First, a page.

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Ordering Your Exercises at the Gym: Does It Make a Difference?

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  • Post last modified:September 26, 2023

You already know that the sequence of certain things matters-cleanser before serum, socks before shoes, toaster before avocado mash. Well, when you’re working out in the gym, order matters too.

Plain and simple, the arrangement of your exercise movements is actually one of the defining factors in how effective your workout regimen is, according to strength and conditioning specialist Alena Luciani, M.S., C.S.C.S., founder of Training2xl. Full stop.

If you remember one thing, make it this: Do more advanced, harder, full-body movements before the smaller-muscle-focused supplementary work, says Chelsea Axe, D.C., C.S.C.S., fitness expert at DrAxe.com.

However, there’s no universally “right” order. “Asking for ‘the best exercise order’ would be like asking a chess grandmaster what the best move in chess is-it’s going to vary,” says Dariusz Stankiewicz, C.S.C.S., cofounder of Body Evolved, a physical therapy and strength coaching studio in New York City. Touché. (

That said, it can be overwhelming to plan your own workout routine if have no clue where to start. These seven rules of exercise order can help.

1. Should you do strength or cardio first?

Should you do cardiovascular exercise before strength training is the million-dollar fitness question. Luciani says the answer comes down to your goals. “If you want to build muscle, you should start with 5 to 12 minutes of low- to moderate-intensity cardio to get your blood flowing.” (That may come in the form of a quick dynamic warm-up or some time on the treadmill or elliptical.) Much more than that could exhaust your muscles too much-you want to be fresh before stepping up to the dumbbells or barbell, which is where you’ll build your strength.

Research backs it up: In one study published in The Journal of Strength and Conditioning Research, researchers compared workouts of only strength training, running then strength, and cycling then strength. They found that exercisers did fewer repetitions if they had just run or cycled. Another study found that when exercisers ran on a treadmill first, they couldn’t do as many repetitions during strength training and also showed reduced muscle power. So, if strength is your goal: Warm up, do your strength workout, then finish with longer cardiovascular sessions if you want to incorporate cardio into the equation.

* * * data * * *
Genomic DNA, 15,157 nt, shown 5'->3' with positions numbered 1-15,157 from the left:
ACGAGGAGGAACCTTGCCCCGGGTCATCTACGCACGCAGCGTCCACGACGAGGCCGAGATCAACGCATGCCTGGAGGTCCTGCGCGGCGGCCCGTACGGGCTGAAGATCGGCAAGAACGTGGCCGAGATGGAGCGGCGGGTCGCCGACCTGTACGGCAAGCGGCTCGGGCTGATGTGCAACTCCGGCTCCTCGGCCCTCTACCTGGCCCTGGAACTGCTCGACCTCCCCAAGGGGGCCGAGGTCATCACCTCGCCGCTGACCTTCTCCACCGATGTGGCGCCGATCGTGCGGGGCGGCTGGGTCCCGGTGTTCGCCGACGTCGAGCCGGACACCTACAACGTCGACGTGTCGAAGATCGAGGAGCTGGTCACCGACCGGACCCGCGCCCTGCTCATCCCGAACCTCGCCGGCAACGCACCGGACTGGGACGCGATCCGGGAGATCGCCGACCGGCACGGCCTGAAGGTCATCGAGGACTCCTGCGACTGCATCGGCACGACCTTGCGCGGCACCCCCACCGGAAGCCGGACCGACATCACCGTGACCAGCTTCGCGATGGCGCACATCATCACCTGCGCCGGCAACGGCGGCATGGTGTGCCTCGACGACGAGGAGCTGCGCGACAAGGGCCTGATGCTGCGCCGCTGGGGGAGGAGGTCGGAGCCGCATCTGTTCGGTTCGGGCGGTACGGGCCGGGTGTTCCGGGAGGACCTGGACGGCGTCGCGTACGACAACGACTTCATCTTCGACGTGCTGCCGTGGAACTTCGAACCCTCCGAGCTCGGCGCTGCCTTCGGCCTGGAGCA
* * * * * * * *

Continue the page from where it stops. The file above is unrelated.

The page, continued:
However, if you’re training for a race or looking to build cardiovascular endurance, start with cardio-just be cautious when you get to the weights. “Extended steady-state cardiovascular exercise or high-intensity interval training will strain your body, so only lift as much as you can with proper form,” says Luciani. Alternatively, consider doing your strength workouts on days when you don’t need to record training miles so you can increase the weight.

2. Prioritize plyometrics in your program.

Plyometrics have gained attention for their ability to enhance explosiveness and strength. Most experts recommend only doing plyometric movements twice a week. And on the days you do them, perform them after warming up but before anything else.

While these exercises are a guaranteed way to make you more toned and quicker, they should not be done when fatigued, says Luciani. “Plyometric movements require maximum effort with proper form. At the end of your workout, traditional plyometric movements simply will not be as explosive-and therefore as effective-as they would be at the start of your workout.”

What if ending your workout with a cardiovascular burn is what you enjoy? Jump wisely. “You could actually get injured if you attempt any single-legged or equipment-based exercises (such as depth jumps, single-leg hops, box jumps, jumping box step-ups, etc.) when you’re already tired,” says Luciani. Her recommendation? Stick to squat jumps and burpees, and stop when your form becomes unstable.

3. Prioritize multi-joint exercises over single-joint exercises.

If you genuinely want to reap the benefits of strength training, multi-joint-exercises, also known as “compound” exercises, are the way to go. Compound exercises like the back squat, deadlift, and push press are movements that involve multiple joints (such as your knees, hips, and shoulders) and thus engage multiple muscle groups simultaneously, says Luciani. “They enhance overall strength, quickly elevate the heart rate, and improve coordination and balance as well,” explains Luciani.